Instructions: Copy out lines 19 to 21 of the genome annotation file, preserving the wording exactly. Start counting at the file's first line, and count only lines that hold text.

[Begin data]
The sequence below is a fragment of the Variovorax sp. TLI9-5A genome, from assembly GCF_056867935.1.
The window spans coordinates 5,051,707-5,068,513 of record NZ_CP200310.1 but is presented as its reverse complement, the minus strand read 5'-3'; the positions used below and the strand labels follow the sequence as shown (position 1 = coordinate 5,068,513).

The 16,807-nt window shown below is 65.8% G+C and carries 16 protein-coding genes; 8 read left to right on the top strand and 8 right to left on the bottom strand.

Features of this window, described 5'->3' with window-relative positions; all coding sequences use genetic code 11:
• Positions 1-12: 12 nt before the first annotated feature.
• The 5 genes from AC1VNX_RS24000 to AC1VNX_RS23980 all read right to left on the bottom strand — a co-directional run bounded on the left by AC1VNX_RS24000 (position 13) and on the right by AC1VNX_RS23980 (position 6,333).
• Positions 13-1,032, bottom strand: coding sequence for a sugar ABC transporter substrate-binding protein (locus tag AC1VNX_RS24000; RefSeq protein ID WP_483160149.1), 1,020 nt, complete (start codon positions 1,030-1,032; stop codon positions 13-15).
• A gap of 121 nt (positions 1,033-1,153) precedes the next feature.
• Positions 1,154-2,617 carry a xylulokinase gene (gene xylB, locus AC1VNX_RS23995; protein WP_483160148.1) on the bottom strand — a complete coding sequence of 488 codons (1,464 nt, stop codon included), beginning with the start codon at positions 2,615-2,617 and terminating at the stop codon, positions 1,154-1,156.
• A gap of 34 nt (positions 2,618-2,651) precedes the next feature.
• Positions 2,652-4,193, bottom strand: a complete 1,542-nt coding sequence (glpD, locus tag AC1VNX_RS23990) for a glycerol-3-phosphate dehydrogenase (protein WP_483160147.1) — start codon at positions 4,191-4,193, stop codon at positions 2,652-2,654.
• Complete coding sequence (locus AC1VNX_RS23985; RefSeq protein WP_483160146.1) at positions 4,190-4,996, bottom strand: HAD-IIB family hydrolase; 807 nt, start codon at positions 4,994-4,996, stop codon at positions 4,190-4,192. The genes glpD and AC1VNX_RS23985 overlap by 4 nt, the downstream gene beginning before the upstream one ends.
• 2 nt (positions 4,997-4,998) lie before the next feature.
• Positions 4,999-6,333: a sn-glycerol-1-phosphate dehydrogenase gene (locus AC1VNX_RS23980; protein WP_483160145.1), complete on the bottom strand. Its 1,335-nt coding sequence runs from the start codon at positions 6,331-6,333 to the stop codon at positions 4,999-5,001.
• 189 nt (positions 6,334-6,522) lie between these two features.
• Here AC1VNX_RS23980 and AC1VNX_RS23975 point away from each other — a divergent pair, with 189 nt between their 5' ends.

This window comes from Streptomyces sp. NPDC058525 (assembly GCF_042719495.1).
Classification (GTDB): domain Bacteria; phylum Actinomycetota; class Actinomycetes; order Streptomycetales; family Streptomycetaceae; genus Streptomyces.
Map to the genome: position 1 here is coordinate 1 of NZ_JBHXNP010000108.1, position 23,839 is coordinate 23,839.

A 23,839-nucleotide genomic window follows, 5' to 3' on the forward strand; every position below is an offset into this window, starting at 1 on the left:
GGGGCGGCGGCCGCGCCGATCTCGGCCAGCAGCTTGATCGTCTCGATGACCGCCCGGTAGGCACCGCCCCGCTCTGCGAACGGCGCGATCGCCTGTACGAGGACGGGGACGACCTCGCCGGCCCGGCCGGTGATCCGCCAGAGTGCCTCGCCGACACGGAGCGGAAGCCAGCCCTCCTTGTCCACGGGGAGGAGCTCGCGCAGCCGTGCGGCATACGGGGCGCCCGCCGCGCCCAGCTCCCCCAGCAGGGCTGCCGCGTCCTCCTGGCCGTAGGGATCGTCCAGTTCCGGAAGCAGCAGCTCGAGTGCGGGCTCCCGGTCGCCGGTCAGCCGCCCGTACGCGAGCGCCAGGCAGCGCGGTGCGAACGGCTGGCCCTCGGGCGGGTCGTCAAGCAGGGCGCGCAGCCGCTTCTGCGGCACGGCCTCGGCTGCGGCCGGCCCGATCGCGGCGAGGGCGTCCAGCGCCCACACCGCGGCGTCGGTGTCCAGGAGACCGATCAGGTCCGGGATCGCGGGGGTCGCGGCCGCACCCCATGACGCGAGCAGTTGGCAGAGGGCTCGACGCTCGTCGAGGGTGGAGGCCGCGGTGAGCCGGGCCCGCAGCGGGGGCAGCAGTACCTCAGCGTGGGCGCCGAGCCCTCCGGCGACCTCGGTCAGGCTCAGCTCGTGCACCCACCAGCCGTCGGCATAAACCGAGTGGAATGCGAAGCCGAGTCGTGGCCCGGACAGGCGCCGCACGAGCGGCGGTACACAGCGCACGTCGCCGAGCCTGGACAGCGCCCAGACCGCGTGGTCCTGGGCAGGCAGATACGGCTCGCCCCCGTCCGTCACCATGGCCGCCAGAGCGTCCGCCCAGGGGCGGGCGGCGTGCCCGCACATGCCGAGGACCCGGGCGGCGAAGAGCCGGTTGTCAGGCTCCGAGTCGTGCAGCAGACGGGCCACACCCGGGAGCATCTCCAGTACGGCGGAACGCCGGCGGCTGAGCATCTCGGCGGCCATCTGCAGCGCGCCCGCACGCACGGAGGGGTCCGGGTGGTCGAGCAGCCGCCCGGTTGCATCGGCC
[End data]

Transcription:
Map to the genome: position 1 here is coordinate 1 of NZ_JBHXNP010000108.1, position 23,839 is coordinate 23,839.

A 23,839-nucleotide genomic window follows, 5' to 3' on the forward strand; every position below is an offset into this window, starting at 1 on the left:
GGGGCGGCGGCCGCGCCGATCTCGGCCAGCAGCTTGATCGTCTCGATGACCGCCCGGTAGGCACCGCCCCGCTCTGCGAACGGCGCGATCGCCTGTACGAGGACGGGGACGACCTCGCCGGCCCGGCCGGTGATCCGCCAGAGTGCCTCGCCGACACGGAGCGGAAGCCAGCCCTCCTTGTCCACGGGGAGGAGCTCGCGCAGCCGTGCGGCATACGGGGCGCCCGCCGCGCCCAGCTCCCCCAGCAGGGCTGCCGCGTCCTCCTGGCCGTAGGGATCGTCCAGTTCCGGAAGCAGCAGCTCGAGTGCGGGCTCCCGGTCGCCGGTCAGCCGCCCGTACGCGAGCGCCAGGCAGCGCGGTGCGAACGGCTGGCCCTCGGGCGGGTCGTCAAGCAGGGCGCGCAGCCGCTTCTGCGGCACGGCCTCGGCTGCGGCCGGCCCGATCGCGGCGAGGGCGTCCAGCGCCCACACCGCGGCGTCGGTGTCCAGGAGACCGATCAGGTCCGGGATCGCGGGGGTCGCGGCCGCACCCCATGACGCGAGCAGTTGGCAGAGGGCTCGACGCTCGTCGAGGGTGGAGGCCGCGGTGAGCCGGGCCCGCAGCGGGGGCAGCAGTACCTCAGCGTGGGCGCCGAGCCCTCCGGCGACCTCGGTCAGGCTCAGCTCGTGCACCCACCAGCCGTCGGCATAAACCGAGTGGAATGCGAAGCCGAGTCGTGGCCCGGACAGGCGCCGCACGAGCGGCGGTACACAGCGCACGTCGCCGAGCCTGGACAGCGCCCAGACCGCGTGGTCCTGGGCAGGCAGATACGGCTCGCCCCCGTCCGTCACCATGGCCGCCAGAGCGTCCGCCCAGGGGCGGGCGGCGTGCCCGCACATGCCGAGGACCCGGGCGGCGAAGAGCCGGTTGTCAGGCTCCGAGTCGTGCAGCAGACGGGCCACACCCGGGAGCATCTCCAGTACGGCGGAACGCCGGCGGCTGAGCATCTCGGCGGCCATCTGCAGCGCGCCCGCACGCACGGAGGGGTCCGGGTGGTCGAGCAGCCGCCCGGTTGCATCGGCC